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Was We Bought a Zoo Brought Down by Its Overearnest Trailer?

Matt Damon in We Bought a Zoo. Photo: Neal Preston – ? 2011 Twentieth Century Fox Film Corporation

In a Christmas weekend packed with movies, Fox’s We Bought a Zoo got trampled, with a $15.6 million opening gross. BoxOfficeMojo compares that to the same studio’s animal-centric Marley & Me, which brought in $14.4 on Christmas day alone in 2008. While reviews were mixed (a 58 on Metacritic), many movie marketers say that the film’s chances were scuttled long before critics weighed in, thanks to its discordant mix of wacky title and overearnest trailer. “There’s no humor in the campaign at all,” observes a marketing chief from a rival studio. “Which struck me, because the title suggests there will be some; it’s so broad and high concept.”

Both the original U.S. poster and billboard campaigning for the film aped Marley & Me’s formula of de-emphasizing the stars and just going with an animal with a bow around its neck (subbing a zebra for the puppy). Combined with a title that evoked memories of The Zookeeper, the image made it seem like kookiness and animal flatulence was a-comin’. An insider familiar with Fox’s marketing agenda says that the poster was meant to be “a tease [to spark curiosity]. If a kid is driving by a billboard, it will prompt him to say, ‘Mommy, what is that?’” However, the trailer that followed it up was miles from wacky, with the only wisp of broad humor coming from Matt Damon running from a porcupine. Instead, the trailer emphasized Damon’s struggles to be a good dad to his children after his wife died. Says a former marketing capo, “What they have done is sold a lot of ‘heart,’ They haven’t sold a lot of ‘funny.’ ‘Heart’ is what you get after you’ve already paid for the ‘funny.’”

The trailer was geared toward women, though Fox seemed cagey on touting director/co-writer Cameron Crowe, giving him one mention at the top that didn’t mention his previous date-night classics Jerry Maguire, Say Anything, and Almost Famous. (Perhaps the studio was unsure of his current branding value, considering that in the eleven years since Famous he has only made the far less warmly remembered Vanilla Sky and Elizabethtown.) But Damon believed Crowe was a big selling point, if not the only one. While guesting on The Late Show during his promotional rounds, he told David Letterman, “When I would describe the movie to my friends, I would say, ‘It’s about a guy who buys a broken down zoo, and his family is going through some problems, and through the course of repairing the zoo ’ — and at that point, their eyes would be just glazing over, ‘cause it just sounds horrible. But then I’d say, ‘Cameron Crowe wrote it and directed it!’ and they’d say, ‘God, why didn’t you just say that in the first place?’”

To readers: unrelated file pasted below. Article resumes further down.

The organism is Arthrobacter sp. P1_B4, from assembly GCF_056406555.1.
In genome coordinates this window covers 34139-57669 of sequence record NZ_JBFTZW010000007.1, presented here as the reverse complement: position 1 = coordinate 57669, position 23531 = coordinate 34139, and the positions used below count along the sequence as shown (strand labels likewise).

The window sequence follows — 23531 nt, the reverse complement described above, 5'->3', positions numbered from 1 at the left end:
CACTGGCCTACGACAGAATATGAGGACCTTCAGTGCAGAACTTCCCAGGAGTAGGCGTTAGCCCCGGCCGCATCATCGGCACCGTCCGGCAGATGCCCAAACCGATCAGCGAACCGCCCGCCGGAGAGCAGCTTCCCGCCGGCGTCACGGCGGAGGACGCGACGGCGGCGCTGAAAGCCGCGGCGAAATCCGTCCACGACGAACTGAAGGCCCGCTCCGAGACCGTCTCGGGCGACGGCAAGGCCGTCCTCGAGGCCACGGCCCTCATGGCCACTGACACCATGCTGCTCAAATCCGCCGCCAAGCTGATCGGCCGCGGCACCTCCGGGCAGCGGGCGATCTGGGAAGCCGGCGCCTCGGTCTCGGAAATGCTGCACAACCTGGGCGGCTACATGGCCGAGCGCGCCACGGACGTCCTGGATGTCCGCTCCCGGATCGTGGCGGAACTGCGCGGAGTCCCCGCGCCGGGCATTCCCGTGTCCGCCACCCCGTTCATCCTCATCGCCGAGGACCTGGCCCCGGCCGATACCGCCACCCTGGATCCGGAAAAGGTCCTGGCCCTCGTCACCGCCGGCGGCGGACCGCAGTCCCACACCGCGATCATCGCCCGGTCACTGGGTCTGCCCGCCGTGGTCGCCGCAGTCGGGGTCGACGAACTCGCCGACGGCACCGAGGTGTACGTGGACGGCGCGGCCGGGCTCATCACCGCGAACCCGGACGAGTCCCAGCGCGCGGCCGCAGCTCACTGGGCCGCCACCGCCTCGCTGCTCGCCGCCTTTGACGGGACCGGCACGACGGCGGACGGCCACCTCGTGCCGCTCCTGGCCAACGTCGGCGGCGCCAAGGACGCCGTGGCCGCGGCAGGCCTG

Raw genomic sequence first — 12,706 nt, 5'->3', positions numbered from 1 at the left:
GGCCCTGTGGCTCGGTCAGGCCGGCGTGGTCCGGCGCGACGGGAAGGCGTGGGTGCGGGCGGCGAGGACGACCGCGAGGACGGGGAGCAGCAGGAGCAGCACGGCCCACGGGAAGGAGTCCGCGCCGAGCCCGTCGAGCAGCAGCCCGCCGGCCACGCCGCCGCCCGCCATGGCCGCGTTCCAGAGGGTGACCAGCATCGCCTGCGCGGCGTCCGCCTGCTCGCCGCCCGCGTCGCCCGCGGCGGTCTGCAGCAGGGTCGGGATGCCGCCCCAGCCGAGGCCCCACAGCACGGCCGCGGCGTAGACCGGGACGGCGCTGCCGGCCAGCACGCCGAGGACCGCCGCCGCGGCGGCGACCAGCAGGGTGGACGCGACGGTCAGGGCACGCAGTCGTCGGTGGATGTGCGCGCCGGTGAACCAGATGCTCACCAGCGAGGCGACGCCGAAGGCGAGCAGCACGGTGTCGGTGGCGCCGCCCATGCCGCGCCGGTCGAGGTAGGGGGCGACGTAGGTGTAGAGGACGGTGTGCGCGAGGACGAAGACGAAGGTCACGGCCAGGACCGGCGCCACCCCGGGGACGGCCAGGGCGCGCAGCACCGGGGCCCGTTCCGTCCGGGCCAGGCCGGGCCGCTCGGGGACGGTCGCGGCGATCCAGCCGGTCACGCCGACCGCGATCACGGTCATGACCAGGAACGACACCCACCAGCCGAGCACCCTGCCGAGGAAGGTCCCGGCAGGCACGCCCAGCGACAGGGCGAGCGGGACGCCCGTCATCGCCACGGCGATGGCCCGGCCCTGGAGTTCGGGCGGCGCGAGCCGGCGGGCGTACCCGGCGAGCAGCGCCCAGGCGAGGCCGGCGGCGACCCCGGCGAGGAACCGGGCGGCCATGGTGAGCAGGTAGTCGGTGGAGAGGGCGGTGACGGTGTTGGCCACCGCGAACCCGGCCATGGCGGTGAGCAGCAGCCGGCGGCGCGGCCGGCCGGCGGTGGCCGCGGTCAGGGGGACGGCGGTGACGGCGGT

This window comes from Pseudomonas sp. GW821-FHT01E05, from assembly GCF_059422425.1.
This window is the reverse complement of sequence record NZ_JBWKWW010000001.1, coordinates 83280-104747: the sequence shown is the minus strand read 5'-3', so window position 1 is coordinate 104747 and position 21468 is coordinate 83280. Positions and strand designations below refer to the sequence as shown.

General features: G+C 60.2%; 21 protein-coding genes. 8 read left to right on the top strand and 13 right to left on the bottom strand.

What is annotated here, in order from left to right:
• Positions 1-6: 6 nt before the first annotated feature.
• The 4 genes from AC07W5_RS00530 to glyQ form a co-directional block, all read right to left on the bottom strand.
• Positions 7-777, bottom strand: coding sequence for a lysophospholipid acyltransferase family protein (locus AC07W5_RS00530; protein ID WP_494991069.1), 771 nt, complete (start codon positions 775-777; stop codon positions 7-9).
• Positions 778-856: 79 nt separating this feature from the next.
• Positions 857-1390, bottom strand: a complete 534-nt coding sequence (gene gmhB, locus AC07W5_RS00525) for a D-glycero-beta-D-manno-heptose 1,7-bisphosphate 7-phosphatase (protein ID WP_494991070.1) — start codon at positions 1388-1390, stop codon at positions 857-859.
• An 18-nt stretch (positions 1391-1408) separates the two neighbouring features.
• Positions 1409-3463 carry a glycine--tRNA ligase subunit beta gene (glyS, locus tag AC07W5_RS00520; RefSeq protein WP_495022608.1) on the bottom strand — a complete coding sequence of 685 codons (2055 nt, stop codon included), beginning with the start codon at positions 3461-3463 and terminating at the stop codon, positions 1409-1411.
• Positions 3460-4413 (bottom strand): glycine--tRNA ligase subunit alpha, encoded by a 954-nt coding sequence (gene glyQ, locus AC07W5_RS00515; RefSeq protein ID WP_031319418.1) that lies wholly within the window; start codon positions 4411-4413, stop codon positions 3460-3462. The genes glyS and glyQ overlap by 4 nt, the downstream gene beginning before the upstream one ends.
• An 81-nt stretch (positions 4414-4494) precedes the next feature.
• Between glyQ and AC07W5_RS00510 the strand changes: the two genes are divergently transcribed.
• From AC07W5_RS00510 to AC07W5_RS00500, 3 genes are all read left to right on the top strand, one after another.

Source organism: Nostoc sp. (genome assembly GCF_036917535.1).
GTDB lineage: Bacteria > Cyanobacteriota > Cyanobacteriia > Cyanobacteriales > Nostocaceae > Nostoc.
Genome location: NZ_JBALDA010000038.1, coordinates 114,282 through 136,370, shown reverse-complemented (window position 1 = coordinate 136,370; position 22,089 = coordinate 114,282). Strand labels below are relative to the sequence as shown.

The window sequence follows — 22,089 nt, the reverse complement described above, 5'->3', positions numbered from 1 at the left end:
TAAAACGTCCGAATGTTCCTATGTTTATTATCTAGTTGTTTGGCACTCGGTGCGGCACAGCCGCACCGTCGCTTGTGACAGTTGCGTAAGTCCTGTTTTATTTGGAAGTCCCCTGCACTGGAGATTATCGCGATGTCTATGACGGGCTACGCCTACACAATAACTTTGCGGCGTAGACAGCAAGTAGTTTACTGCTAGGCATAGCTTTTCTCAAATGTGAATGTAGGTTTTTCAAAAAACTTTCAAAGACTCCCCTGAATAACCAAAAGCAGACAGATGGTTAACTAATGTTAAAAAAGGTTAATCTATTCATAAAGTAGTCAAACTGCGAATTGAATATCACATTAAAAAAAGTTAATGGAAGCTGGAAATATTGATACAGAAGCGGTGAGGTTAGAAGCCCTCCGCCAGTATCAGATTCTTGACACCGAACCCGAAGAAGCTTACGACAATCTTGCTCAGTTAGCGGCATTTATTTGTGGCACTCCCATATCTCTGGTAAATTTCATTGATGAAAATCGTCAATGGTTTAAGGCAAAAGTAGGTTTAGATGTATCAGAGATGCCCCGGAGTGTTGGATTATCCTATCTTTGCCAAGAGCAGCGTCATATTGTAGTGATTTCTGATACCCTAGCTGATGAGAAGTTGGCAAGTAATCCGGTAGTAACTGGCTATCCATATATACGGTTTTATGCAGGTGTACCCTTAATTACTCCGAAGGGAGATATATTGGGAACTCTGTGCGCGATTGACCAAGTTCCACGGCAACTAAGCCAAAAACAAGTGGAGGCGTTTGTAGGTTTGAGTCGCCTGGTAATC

But trailer and poster aside, Zoo’s biggest handicap may have been the fact that it was released in such a crowded movie season. “Why does the movie business do this?” asks the distribution chief. “It’s absolutely crazy. We can all make excuses and rationalize, and here we are, with all these movies at the end of the year. And everybody believes they can hit it out of the park, because the week after Christmas is like a week of straight Saturdays.”

Was We Bought a Zoo Brought Down by Its Overearnest Trailer?